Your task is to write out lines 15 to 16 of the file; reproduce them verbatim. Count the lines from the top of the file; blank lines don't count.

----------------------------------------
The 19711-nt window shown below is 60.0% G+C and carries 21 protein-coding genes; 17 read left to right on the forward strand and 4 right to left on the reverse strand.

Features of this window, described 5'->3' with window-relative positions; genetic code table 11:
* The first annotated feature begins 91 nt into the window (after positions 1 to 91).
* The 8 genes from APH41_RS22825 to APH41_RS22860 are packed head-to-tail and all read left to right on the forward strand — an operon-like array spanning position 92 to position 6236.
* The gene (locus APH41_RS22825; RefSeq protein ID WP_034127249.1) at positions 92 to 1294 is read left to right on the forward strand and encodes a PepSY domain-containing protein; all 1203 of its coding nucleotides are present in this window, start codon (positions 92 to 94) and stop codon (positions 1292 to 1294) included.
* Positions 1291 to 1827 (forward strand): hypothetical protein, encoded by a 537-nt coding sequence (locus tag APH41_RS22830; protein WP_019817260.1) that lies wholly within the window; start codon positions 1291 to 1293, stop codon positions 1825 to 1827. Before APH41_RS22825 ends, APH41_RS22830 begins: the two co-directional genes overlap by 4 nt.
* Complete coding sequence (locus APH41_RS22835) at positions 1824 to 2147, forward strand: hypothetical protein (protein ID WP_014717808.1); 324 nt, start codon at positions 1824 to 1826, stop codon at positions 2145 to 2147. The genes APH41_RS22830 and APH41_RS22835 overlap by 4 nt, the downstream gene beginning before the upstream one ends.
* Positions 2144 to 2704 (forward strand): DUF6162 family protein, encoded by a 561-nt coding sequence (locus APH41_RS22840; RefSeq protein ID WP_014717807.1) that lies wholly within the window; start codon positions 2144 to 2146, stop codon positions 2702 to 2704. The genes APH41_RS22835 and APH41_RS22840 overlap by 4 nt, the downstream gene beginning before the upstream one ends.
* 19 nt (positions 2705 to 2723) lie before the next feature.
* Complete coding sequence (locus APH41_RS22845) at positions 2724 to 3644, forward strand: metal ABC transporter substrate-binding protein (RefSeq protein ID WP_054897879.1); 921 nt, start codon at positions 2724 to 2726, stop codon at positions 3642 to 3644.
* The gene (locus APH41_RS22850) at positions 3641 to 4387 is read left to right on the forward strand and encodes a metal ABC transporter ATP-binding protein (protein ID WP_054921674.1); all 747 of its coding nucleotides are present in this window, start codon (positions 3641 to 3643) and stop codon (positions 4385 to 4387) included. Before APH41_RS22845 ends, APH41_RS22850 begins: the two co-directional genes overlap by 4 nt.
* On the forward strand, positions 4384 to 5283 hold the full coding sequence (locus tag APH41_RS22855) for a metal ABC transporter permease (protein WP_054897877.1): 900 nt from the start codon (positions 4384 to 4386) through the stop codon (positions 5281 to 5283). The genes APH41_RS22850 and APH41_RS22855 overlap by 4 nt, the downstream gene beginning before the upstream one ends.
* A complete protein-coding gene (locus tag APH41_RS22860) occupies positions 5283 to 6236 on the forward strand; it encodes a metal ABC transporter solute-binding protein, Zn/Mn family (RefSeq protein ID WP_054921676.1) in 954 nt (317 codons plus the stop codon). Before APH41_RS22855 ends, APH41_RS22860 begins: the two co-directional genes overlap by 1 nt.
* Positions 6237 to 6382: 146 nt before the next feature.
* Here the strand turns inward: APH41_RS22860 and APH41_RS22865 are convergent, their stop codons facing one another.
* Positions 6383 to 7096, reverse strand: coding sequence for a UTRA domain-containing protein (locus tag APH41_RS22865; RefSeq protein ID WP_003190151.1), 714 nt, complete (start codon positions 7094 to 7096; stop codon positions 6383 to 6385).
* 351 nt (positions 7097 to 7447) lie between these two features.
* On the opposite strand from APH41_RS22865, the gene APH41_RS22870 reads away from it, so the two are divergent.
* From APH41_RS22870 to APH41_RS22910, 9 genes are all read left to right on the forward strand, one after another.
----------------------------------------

* Here the strand turns inward: APH41_RS22860 and APH41_RS22865 are convergent, their stop codons facing one another.
* Positions 6383 to 7096, reverse strand: coding sequence for a UTRA domain-containing protein (locus tag APH41_RS22865; RefSeq protein ID WP_003190151.1), 714 nt, complete (start codon positions 7094 to 7096; stop codon positions 6383 to 6385).